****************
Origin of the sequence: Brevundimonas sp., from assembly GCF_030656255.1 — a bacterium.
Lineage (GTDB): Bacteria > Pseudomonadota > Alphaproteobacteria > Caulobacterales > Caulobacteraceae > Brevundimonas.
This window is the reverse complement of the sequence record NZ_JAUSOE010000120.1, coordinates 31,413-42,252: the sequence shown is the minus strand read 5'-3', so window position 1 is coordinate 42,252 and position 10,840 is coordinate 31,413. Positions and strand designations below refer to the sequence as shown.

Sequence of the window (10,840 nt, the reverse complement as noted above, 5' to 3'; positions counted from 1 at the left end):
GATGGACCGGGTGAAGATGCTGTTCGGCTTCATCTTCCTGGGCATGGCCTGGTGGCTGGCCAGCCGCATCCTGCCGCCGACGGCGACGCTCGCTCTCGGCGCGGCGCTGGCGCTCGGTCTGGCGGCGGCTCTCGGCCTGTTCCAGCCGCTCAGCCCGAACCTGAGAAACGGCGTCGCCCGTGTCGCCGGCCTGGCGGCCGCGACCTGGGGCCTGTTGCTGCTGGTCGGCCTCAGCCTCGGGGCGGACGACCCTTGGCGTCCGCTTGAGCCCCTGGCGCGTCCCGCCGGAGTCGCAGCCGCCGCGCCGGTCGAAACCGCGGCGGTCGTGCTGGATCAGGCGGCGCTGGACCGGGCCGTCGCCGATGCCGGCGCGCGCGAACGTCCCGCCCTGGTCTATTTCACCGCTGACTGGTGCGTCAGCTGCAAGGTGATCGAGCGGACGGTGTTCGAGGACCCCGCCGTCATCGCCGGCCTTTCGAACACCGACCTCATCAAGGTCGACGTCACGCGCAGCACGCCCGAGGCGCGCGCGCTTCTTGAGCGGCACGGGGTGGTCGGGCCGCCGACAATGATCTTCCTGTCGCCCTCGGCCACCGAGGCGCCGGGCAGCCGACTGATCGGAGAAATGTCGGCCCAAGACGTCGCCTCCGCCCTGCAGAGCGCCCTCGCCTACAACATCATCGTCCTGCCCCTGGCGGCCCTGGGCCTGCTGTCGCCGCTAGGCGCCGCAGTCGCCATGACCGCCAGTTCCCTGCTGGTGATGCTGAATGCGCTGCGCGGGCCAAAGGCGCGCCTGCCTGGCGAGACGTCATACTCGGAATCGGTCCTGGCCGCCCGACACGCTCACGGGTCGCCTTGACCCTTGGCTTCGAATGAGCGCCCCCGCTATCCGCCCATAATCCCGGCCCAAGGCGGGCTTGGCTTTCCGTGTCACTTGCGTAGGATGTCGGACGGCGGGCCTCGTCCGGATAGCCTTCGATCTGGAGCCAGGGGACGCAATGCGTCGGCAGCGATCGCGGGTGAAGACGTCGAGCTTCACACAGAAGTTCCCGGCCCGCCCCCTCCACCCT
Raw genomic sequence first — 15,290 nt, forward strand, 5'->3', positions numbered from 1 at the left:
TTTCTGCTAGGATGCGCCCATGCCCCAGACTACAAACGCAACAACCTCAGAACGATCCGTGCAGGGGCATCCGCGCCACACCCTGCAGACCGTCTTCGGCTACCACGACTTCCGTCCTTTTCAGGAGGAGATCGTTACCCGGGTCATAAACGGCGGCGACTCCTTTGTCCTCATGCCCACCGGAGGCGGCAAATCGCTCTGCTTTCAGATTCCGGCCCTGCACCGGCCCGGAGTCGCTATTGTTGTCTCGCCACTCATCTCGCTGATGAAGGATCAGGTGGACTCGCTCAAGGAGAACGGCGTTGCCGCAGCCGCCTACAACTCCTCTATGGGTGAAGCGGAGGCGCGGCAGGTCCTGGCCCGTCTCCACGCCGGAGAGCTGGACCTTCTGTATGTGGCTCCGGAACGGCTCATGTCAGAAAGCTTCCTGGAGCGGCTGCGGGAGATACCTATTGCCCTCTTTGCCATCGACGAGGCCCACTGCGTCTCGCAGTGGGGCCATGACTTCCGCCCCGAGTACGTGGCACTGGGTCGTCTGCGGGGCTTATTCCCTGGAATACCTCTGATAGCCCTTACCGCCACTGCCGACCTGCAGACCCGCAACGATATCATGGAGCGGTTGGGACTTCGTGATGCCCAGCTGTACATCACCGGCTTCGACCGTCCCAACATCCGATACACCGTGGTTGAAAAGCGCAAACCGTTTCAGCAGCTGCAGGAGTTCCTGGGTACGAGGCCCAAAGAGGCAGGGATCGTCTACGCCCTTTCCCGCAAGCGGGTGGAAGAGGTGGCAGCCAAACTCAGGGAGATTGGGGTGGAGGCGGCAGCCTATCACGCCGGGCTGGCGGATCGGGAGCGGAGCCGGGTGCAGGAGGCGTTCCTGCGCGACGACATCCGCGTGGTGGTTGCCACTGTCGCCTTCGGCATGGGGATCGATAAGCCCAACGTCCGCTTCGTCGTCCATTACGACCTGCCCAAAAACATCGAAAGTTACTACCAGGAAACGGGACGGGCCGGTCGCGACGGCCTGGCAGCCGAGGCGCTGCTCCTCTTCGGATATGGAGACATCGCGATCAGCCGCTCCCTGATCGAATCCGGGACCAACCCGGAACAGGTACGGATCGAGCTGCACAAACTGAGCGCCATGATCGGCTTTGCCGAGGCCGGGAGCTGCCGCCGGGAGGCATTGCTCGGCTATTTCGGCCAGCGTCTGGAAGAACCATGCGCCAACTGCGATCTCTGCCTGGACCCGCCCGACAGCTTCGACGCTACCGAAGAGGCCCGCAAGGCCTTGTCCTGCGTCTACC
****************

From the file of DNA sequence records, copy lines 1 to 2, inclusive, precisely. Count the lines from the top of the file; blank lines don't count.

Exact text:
Origin of the sequence: Brevundimonas sp., from assembly GCF_030656255.1 — a bacterium.
Lineage (GTDB): Bacteria > Pseudomonadota > Alphaproteobacteria > Caulobacterales > Caulobacteraceae > Brevundimonas.